This is the picture. Let him deny who can. Victory and sixty million jobs have only added sixty million torments, frustrations, enmities and defeats to the lives of the American people.

The capitalistic system under which we live is washed up. It can function only by antagonisms and maladjustments, suffering, lies, pretenses, repressions, hypocrisies, which show that its vital organs and mechanisms are in irreparable decay.

Democracy, “our free institutions,” have been the greatest pride of capitalism and above all of U.S. capitalism. Yet 1946 has seen democracy failing at every turn. Government of the people, by the people, for the people has been flouted at every critical stage of the life of the nation.

In the face of food shortages and rising prices, the people clamored for price control. If it had been possible to take a Gallup poll of the nation, it is safe to say that over 80 per cent of the population would have been overwhelmingly in favor of such control. Yet between them, Congress, the elected “representatives” of the people, and the President, directly elected by the people, broke the system of price control, such as it was, and frustrated the wishes of the people.

This was one of the great battles of the year and in it was exemplified the insoluble contradiction, the living fraud of capitalist democracy. For so long as the ownership, the control, the monopoly of the means of production are retained by a few there follows automatically the impotence of the votes of the many.

Capitalist parliamentarism cannot counteract this stranglehold by the monopolists upon the vital life-source of the nation. The workers and the great masses of the people wanted price control. The meat interests and their capitalistic allies simply starved out the people – refused to let them have any meat and related products until they had attained their end – the abolition of price control.

Once more capitalist democracy was exposed for what it was, the tool of capitalist interests. It was not long before a more brutal example of its true character was held up before the people. The meat interests had meanly, secretly and conspiratorially agreed with one another and Congress to starve the people into submission. But when the United Mine Workers openly before the nation demanded higher wages, then the same government which had been so helpless in face of the capitalist starvation of the people, suddenly recovered all its vigor.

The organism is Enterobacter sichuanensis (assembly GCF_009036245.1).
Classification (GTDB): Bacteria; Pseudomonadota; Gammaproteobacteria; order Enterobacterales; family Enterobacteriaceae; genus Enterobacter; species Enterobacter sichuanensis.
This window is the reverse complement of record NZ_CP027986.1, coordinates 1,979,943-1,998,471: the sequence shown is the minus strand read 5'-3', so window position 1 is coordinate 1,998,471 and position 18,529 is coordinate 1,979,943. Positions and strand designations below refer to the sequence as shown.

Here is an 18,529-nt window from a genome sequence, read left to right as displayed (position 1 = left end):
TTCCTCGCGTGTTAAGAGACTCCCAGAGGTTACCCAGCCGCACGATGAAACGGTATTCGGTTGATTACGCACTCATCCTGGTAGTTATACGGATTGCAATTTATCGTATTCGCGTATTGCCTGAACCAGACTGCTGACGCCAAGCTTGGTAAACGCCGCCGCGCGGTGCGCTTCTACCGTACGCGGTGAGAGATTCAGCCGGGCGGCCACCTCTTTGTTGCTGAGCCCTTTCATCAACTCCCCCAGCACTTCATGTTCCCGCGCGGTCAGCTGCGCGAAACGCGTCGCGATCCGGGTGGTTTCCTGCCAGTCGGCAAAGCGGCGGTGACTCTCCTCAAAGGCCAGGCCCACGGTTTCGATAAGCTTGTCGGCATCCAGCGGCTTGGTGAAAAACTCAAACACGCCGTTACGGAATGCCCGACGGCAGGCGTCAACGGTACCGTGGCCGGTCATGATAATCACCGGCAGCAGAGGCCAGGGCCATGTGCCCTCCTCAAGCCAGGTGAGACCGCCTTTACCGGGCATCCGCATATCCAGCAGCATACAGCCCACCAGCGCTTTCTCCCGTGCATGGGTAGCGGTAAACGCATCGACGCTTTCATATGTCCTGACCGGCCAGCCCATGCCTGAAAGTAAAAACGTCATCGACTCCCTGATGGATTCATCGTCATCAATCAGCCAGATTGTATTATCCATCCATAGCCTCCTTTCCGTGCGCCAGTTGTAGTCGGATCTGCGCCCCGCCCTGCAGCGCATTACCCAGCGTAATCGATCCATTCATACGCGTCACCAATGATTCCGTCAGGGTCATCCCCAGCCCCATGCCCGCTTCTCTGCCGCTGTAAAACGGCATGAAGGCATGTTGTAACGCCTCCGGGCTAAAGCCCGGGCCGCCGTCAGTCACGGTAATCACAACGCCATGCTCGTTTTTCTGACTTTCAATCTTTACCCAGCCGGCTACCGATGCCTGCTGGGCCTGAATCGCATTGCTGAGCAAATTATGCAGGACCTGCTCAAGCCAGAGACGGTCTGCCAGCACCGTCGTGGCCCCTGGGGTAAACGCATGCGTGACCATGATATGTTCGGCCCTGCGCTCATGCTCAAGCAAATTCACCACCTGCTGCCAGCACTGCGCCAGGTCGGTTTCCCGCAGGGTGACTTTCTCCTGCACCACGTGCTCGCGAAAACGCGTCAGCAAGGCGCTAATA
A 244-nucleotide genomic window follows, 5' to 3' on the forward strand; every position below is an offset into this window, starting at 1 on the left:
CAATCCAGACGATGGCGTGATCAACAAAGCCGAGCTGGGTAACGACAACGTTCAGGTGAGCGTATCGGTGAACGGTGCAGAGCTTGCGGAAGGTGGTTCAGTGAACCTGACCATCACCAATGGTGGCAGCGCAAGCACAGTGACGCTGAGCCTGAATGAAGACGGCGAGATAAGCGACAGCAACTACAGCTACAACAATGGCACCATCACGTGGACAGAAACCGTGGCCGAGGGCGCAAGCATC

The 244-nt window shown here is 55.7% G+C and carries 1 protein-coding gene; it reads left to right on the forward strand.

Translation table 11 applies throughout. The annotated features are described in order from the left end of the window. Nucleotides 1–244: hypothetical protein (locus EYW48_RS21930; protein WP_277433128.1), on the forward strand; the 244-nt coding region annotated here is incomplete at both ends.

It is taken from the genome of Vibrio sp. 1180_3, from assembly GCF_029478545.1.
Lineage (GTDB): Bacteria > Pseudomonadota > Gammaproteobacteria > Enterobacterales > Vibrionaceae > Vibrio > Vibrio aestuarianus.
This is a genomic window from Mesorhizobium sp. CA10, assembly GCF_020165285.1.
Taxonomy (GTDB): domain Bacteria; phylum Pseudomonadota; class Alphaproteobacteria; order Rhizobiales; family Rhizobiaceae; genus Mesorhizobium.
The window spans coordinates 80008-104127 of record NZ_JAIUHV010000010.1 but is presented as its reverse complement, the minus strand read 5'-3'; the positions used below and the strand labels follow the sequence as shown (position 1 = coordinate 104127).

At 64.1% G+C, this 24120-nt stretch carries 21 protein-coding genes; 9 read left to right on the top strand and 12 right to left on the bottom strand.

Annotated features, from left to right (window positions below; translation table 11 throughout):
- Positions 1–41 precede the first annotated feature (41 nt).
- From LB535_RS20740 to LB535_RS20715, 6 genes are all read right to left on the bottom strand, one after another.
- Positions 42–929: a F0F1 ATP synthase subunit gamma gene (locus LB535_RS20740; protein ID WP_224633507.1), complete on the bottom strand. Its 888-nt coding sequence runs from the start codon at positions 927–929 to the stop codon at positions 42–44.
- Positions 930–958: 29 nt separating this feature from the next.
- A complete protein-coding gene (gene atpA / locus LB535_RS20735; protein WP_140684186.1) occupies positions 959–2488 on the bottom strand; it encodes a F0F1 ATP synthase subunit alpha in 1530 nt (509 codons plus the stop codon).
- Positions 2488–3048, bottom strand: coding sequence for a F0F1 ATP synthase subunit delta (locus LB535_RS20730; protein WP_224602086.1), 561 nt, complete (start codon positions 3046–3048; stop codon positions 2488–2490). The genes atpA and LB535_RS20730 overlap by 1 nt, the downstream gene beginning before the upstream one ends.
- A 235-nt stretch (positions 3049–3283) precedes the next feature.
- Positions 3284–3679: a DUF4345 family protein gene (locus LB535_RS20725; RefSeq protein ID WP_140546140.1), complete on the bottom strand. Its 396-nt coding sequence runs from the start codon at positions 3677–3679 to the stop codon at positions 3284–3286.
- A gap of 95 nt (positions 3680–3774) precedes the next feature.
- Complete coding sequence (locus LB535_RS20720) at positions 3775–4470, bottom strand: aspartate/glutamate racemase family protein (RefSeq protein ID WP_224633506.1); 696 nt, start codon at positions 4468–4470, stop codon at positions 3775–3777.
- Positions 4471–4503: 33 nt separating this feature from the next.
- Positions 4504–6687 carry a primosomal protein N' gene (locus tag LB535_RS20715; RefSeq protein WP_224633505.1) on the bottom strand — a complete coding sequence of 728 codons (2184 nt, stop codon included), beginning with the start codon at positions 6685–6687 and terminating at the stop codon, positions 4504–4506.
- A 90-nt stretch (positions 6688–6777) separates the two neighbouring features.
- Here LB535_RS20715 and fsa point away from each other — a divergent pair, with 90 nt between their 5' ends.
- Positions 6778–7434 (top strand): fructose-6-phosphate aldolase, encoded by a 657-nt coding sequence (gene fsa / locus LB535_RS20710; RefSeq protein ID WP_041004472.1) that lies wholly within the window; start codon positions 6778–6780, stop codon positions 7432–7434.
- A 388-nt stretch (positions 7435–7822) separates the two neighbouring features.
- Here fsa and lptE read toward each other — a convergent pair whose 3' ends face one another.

Those capitalists who starved the nation had won their demands. The workers who demanded higher wages and better conditions for the most essential, the most difficult and most dangerous work in the country were met with all the judicial and propagandistic power at the disposal of the capitalist state and the capitalist class. When the capitalists withdrew their meat, complete capitulation by the state! When the miners withdrew their labor, complete mobilization by the state.

It is this, the capitalist character of all the institutions of production and of government which have racked the country during the past year. This is the root of the evil.

During the four years from 1941 to 1944, despite the fact that nearly 13 million of the youngest and most physically fit and best educated were withdrawn from labor, production in the United States reached astonishing heights. The government fed, clothed, housed, drilled, educated, transported these millions to various ends of the earth. At the same time it could give a pittance to their dependents. It built ships, it built planes and tanks and guns lavishly. It produced food for the U.S., food for Britain, food for Russia, munitions for the U.S., munitions for Britain, munitions for Russia.